The Gaps in GAAP

© William Hamilton/ The New Yorker Collection/

Generally accepted accounting principles (GAAP) is the set of rules governing all aspects of the financial statements that companies publicly traded in the United States are required to provide to their stockholders. As a quantation professional, if you don't have to understand GAAP financial statements already, there will come a time when you will. However, as important as GAAP financial statements are to the efficient functioning of the U.S. capital markets, they are the tip of the business-quantation iceberg. GAAP financial statements comprise a minuscule fraction of the mass of numbers-based data, reports, plans, and analysis that managers depend on to run their businesses. Also, there is much in GAAP that is antithetical to the basic themes in this book. The rules of GAAP stress consistency, mathematical accuracy, and presenting information in tightly prescribed formats. Whereas these can be important goals, they are frequently less important (and occasionally much less important) than the other goals of effective quantation discussed in this book.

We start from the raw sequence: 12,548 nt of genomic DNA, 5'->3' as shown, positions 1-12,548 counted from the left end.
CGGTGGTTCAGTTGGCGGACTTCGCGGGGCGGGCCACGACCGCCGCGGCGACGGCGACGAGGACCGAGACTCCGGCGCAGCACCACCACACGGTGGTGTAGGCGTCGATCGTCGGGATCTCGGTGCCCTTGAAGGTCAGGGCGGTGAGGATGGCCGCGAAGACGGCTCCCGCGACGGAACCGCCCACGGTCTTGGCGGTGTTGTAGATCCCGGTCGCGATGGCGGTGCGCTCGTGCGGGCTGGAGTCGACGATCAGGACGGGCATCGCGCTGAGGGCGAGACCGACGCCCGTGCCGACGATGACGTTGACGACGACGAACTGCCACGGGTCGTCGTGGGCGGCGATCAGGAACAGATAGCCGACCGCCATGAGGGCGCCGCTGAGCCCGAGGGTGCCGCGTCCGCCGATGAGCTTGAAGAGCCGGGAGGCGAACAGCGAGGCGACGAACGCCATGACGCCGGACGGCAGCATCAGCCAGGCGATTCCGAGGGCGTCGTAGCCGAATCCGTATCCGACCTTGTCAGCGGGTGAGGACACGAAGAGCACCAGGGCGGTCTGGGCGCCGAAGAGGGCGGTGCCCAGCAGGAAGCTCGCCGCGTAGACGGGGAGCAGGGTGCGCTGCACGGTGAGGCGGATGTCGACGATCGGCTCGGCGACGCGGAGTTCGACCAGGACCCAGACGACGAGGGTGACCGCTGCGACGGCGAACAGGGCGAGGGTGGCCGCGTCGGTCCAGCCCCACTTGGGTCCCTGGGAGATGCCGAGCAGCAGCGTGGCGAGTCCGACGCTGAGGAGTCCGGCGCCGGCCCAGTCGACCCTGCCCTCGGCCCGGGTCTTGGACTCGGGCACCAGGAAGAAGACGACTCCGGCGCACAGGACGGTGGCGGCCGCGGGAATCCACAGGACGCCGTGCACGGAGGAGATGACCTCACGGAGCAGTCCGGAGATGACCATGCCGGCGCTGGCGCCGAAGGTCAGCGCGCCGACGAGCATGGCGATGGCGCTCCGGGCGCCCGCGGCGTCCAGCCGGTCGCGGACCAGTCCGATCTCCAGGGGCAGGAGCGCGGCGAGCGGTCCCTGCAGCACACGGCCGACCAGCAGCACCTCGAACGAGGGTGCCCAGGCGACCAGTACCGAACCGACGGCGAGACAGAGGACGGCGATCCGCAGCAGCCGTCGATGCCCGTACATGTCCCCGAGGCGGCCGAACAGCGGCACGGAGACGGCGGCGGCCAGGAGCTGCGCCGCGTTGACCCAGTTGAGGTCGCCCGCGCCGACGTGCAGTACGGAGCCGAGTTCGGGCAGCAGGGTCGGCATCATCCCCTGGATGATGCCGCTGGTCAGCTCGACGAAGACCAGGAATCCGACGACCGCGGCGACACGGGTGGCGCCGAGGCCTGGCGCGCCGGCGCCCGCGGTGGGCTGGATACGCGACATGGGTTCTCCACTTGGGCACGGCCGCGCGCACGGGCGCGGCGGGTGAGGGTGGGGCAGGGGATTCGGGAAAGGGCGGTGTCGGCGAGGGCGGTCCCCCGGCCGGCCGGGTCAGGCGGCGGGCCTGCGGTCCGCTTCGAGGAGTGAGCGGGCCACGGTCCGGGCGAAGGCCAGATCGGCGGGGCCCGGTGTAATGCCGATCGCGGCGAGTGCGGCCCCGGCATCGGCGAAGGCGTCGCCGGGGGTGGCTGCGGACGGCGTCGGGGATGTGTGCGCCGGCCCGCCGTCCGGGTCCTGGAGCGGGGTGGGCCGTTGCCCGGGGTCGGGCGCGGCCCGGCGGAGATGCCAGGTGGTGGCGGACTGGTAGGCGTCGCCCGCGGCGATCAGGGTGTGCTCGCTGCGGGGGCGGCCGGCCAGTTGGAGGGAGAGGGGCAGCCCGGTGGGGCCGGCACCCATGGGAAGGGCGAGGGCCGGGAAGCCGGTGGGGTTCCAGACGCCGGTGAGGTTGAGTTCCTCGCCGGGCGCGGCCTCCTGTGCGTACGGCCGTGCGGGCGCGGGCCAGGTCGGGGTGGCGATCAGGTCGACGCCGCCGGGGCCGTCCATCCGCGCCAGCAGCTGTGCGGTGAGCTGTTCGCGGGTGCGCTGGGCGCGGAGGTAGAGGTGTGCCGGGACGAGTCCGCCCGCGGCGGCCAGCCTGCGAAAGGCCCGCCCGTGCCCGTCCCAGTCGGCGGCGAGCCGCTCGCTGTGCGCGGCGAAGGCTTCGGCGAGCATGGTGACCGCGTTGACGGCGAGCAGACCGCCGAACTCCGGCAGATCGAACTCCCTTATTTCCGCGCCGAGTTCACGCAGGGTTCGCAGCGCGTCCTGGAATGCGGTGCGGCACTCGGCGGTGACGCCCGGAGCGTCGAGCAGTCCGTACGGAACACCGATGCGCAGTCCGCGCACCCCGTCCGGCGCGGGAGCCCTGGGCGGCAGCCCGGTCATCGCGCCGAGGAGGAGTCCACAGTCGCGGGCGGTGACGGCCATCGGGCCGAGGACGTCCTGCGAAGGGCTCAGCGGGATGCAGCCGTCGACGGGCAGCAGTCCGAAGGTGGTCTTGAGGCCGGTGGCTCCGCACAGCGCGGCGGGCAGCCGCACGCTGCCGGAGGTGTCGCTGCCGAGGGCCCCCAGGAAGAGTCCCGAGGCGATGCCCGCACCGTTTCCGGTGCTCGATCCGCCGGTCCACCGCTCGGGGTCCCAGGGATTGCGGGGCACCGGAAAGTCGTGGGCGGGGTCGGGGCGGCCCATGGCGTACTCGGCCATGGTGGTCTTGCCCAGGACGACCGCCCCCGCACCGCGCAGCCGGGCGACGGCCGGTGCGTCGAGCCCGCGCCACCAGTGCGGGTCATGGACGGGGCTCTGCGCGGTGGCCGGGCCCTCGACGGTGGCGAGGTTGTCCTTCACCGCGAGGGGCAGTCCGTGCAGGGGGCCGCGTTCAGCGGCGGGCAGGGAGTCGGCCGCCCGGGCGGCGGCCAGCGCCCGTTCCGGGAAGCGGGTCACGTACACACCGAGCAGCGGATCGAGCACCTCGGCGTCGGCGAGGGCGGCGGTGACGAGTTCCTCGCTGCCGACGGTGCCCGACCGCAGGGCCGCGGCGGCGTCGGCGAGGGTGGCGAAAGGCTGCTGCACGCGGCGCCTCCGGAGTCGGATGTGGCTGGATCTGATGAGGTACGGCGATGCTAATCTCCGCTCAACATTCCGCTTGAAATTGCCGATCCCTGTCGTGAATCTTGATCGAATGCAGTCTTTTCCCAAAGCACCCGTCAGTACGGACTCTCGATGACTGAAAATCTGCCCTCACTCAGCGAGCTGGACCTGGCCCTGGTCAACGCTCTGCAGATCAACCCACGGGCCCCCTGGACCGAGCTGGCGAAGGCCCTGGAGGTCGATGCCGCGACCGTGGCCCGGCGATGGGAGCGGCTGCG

Much of this chapter will be devoted to a handful of detailed, but nontechnical, discussions of GAAP-related issues from my own career experience. We'll conclude with a brief discussion about how to reconcile the GAAP approach to financial ...

Get Presenting Financials and Other Numbers So People Will Understand You: Painting with Numbers now with O’Reilly online learning.

O’Reilly members experience live online training, plus books, videos, and digital content from 200+ publishers.